We slightly optimize the protocol in that instead of the client sending both β0 and β1 to the server, and the server checking that their sum (in elliptic curve terms) is C, the client just sends β0 and the server computes β1 = C-β0. In addition, the server sends back the two keys ElGamal-encrypted to the keys β0 and β1, where the client can know the private key for at most one of them. Bellare and Micali's paper does this as (s0*G, H(s0*β0) XOR K0, s1*G, H(s1*β1) XOR K1), whereas we use the slightly more efficient (s*G, H(s*β0) XOR K0, H(s*β1) XOR K1).

Running the code

In the August 2022 version, this code is now built as a Rust library that can be called from Rust or from C++.

To build the Rust library and a Rust test program:

RUSTFLAGS="-C target-cpu=native" cargo build --release

To build the C++ library that wraps the Rust library and a C++ test program:

make -C cxx

To run the Rust test program:

./target/release/spiral-spir 20 4 100 2

To run the C++ test program:

./cxx/spir_test 20 4 100 2


  • 20 is the value of r (that is, the database will have N=2^20 entries)
  • 4 is the number of threads to use (defaults to 1)
  • 100 is the number of SPIR queries to prepare in the preprocessing step; there is only one round trip from the client to the server regardless of this number, but the message and response are larger (defaults to 1)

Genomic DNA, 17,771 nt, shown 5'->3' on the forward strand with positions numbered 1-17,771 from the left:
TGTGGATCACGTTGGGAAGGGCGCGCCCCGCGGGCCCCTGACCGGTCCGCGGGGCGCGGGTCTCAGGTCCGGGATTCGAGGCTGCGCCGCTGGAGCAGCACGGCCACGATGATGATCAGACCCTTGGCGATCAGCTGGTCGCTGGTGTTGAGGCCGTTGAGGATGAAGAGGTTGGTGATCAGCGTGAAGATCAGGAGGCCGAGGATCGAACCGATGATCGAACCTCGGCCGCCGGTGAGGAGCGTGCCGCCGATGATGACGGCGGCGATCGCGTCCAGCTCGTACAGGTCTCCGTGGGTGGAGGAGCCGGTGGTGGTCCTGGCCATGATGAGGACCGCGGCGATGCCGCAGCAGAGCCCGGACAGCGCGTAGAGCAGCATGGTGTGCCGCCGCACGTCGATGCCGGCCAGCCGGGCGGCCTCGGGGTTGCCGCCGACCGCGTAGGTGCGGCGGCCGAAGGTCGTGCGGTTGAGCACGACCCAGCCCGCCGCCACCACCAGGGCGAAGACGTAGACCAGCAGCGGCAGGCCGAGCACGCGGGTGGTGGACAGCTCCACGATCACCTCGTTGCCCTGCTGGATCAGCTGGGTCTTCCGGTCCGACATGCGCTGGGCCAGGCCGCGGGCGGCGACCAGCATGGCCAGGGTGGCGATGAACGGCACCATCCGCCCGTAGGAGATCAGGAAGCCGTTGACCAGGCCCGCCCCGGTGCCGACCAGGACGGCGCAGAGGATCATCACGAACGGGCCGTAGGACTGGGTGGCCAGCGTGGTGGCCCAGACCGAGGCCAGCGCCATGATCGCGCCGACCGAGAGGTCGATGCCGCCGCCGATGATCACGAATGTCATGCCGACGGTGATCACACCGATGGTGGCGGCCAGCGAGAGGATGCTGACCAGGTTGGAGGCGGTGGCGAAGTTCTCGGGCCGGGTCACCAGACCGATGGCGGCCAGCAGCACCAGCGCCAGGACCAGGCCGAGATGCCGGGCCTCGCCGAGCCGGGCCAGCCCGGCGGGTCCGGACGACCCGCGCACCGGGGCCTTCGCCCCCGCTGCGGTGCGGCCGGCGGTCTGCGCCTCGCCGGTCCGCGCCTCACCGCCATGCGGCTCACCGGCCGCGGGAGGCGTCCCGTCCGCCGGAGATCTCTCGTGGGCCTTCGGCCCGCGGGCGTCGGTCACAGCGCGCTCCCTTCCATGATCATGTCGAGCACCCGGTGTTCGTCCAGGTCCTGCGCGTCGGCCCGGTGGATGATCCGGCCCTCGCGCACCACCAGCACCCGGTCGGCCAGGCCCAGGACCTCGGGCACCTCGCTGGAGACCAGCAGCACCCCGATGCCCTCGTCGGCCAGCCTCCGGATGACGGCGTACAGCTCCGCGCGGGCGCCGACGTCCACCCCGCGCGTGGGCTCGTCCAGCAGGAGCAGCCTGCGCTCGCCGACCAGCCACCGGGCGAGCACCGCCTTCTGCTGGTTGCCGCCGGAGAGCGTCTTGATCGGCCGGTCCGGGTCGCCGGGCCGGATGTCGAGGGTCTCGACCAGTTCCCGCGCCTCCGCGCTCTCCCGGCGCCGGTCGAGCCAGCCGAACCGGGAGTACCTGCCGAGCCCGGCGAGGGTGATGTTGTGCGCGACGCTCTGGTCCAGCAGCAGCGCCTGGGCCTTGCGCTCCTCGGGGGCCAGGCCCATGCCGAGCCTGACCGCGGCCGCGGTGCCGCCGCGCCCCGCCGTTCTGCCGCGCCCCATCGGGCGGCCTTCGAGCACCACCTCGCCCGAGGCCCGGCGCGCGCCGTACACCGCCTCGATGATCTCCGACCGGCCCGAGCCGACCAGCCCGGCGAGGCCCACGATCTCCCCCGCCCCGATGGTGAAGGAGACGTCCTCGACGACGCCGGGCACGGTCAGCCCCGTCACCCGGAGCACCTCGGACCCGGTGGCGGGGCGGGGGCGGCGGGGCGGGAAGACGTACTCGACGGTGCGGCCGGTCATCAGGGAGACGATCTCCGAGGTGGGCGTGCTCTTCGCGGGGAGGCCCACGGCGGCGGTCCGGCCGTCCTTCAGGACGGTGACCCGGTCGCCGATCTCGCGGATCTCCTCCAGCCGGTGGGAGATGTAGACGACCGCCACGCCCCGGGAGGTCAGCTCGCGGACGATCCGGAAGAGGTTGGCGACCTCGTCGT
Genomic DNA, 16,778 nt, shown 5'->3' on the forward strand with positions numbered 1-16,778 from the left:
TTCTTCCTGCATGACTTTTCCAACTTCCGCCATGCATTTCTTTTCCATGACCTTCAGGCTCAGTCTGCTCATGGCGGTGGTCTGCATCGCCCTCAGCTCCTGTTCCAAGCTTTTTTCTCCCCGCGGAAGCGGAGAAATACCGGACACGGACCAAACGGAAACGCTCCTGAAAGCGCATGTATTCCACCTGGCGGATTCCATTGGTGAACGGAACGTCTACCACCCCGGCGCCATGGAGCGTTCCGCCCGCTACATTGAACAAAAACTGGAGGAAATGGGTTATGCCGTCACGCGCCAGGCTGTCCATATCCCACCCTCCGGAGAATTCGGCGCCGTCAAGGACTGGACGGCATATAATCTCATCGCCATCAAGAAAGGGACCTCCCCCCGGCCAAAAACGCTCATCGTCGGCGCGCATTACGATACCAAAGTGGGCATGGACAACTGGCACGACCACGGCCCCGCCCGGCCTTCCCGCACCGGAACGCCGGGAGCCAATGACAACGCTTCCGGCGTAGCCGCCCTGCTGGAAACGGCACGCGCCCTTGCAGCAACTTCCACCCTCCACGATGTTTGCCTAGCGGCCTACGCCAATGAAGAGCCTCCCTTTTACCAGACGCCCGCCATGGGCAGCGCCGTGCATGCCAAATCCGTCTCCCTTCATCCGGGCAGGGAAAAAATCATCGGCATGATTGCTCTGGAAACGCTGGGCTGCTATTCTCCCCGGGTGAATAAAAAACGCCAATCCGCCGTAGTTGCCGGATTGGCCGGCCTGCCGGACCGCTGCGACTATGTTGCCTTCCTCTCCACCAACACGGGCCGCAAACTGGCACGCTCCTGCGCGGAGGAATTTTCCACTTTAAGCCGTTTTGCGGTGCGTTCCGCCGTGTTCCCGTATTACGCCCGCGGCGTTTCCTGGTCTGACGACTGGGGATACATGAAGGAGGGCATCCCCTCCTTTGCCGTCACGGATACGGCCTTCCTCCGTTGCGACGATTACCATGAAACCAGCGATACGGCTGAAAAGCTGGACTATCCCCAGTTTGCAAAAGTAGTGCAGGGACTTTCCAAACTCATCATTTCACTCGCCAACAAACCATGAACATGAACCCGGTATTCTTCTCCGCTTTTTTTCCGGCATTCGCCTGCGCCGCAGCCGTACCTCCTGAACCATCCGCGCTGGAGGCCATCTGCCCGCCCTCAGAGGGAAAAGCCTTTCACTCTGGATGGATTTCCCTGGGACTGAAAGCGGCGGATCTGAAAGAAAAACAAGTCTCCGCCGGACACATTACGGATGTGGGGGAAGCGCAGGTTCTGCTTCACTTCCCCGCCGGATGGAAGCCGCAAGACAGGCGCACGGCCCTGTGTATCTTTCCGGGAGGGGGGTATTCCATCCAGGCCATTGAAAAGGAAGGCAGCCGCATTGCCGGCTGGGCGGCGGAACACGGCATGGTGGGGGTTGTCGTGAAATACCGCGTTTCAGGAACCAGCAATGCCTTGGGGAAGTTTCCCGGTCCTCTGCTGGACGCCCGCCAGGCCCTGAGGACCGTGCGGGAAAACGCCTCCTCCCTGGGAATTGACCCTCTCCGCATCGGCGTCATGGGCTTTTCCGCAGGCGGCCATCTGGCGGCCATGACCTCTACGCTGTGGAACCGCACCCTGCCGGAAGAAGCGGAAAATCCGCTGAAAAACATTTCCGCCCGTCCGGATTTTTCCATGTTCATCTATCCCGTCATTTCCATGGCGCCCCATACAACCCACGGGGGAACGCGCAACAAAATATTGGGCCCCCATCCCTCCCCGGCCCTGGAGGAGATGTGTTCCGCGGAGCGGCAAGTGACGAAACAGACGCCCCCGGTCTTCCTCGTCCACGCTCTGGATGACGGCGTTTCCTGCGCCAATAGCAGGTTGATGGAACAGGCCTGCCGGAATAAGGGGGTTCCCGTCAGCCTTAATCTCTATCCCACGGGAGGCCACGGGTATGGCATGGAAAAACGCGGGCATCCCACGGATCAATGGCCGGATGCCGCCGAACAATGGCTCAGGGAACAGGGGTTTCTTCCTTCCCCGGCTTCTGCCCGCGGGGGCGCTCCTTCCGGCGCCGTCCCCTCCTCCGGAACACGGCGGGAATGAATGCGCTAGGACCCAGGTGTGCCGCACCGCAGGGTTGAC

• 2 is the number of SPIR queries to do, one at a time. Must be at most the number of preprocessed queries, and defaults to that number

Each entry is 8 bytes. There are three phases of execution: a one-time Spiral public key generation (this only has to be done once, regardless of how many SPIR queries you do), a preprocessing phase per SPIR query (this can be done before knowing the contents of the database on the server side, or the desired index on the client side, as as above, the preprocessing for all of the SPIR queries are all done in a single round trip), and the runtime phase per SPIR query (once the contents of the database and the desired index are known).

A sample output (for r=20, 4 threads, 100 preprocessed SPIR queries, 2 SPIR queries performed):

===== ONE-TIME SETUP =====

One-time setup: 201893 µs
pub_params len = 10878976


num_preproc = 100
Preprocessing client: 76869 µs
preproc_msg len = 3342408
Preprocessing server: 53409 µs
preproc_resp len = 128808
Preprocessing client finish: 26688 µs

===== SPIR QUERY 1 =====

Query client: 107 µs
query_msg len = 8
expansion (took 99798 us).
Query server: 411422 µs
query_resp len = 14336
Query client finish: 832 µs
idx = 778275; entry = 7783750778395

===== SPIR QUERY 2 =====

Query client: 73 µs
query_msg len = 8
expansion (took 90281 us).
Query server: 406014 µs
query_resp len = 14336
Query client finish: 810 µs
idx = 675158; entry = 6752580675278

The various lines show the amount of wall-clock time taken for various parts of the computation and the amount of data transferred between the client and the server. The last line of each SPIR query shows the random index that was looked up, and the database value the client retrieved. The value for index i should be (10000001*(i+100)+20).

Using the C++ library yourself

Build the C++ library as above:

make -C cxx

Then cxx/spir.hpp and cxx/libspir_cxx.a are the files you'll need. #include the former in your code, and link your program with the latter as well as -lpthread -ldl.